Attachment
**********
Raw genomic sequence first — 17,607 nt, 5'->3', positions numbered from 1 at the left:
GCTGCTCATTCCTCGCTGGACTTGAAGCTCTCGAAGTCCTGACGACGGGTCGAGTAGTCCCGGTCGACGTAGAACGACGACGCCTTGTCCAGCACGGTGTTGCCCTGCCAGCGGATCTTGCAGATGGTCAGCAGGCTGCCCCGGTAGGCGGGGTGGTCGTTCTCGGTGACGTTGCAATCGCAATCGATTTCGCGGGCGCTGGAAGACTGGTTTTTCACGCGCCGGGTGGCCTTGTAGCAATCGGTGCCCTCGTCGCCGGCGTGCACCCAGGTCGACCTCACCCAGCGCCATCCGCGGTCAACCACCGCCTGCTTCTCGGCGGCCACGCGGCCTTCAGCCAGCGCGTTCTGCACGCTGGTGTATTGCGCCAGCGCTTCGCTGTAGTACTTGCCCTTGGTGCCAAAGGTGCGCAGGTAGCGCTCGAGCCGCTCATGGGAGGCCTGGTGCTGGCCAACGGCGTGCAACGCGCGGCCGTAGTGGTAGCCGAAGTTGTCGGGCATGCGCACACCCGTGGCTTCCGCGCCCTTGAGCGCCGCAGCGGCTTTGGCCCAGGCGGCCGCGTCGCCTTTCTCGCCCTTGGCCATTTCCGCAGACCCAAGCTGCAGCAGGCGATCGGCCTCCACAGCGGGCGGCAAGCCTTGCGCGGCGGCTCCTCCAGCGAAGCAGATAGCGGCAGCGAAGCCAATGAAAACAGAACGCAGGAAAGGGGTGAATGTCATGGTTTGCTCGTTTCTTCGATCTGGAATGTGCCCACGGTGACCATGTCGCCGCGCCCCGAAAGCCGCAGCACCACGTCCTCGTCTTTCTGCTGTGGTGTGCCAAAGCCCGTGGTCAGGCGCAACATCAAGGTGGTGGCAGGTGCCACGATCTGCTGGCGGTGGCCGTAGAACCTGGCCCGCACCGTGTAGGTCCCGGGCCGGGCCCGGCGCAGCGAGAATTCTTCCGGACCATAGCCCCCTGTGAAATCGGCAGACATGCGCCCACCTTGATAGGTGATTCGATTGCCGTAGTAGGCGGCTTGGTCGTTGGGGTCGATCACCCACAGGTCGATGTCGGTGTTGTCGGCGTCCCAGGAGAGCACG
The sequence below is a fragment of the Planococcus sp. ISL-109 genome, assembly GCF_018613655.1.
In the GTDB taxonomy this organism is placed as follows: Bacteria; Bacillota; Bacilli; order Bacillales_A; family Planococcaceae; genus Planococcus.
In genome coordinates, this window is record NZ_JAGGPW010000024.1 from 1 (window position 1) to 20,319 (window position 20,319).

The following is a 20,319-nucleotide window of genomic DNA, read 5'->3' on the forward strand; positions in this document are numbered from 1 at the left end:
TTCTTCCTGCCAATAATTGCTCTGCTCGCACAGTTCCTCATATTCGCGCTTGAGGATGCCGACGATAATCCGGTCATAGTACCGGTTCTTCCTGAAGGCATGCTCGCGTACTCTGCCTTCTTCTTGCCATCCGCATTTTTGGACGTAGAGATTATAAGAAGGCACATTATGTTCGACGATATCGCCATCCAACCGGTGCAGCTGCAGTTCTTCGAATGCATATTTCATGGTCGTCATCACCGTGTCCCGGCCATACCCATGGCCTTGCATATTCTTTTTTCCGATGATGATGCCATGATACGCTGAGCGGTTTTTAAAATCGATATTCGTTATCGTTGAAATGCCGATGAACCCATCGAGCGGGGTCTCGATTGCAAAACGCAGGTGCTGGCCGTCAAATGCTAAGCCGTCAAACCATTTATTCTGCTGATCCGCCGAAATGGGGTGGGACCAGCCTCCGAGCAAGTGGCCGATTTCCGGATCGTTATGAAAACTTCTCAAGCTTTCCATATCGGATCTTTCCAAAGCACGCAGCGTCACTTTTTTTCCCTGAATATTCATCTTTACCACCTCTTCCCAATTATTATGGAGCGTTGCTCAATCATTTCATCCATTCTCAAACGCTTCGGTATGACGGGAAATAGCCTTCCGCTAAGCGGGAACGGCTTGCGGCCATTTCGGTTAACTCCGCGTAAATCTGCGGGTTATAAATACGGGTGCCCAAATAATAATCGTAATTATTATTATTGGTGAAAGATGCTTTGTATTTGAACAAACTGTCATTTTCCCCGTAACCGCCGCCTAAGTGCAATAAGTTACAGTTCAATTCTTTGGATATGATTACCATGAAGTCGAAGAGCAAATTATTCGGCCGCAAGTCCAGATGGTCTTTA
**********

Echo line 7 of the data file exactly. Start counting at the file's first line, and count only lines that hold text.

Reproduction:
TTCTTCCTGCCAATAATTGCTCTGCTCGCACAGTTCCTCATATTCGCGCTTGAGGATGCCGACGATAATCCGGTCATAGTACCGGTTCTTCCTGAAGGCATGCTCGCGTACTCTGCCTTCTTCTTGCCATCCGCATTTTTGGACGTAGAGATTATAAGAAGGCACATTATGTTCGACGATATCGCCATCCAACCGGTGCAGCTGCAGTTCTTCGAATGCATATTTCATGGTCGTCATCACCGTGTCCCGGCCATACCCATGGCCTTGCATATTCTTTTTTCCGATGATGATGCCATGATACGCTGAGCGGTTTTTAAAATCGATATTCGTTATCGTTGAAATGCCGATGAACCCATCGAGCGGGGTCTCGATTGCAAAACGCAGGTGCTGGCCGTCAAATGCTAAGCCGTCAAACCATTTATTCTGCTGATCCGCCGAAATGGGGTGGGACCAGCCTCCGAGCAAGTGGCCGATTTCCGGATCGTTATGAAAACTTCTCAAGCTTTCCATATCGGATCTTTCCAAAGCACGCAGCGTCACTTTTTTTCCCTGAATATTCATCTTTACCACCTCTTCCCAATTATTATGGAGCGTTGCTCAATCATTTCATCCATTCTCAAACGCTTCGGTATGACGGGAAATAGCCTTCCGCTAAGCGGGAACGGCTTGCGGCCATTTCGGTTAACTCCGCGTAAATCTGCGGGTTATAAATACGGGTGCCCAAATAATAATCGTAATTATTATTATTGGTGAAAGATGCTTTGTATTTGAACAAACTGTCATTTTCCCCGTAACCGCCGCCTAAGTGCAATAAGTTACAGTTCAATTCTTTGGATATGATTACCATGAAGTCGAAGAGCAAATTATTCGGCCGCAAGTCCAGATGGTCTTTA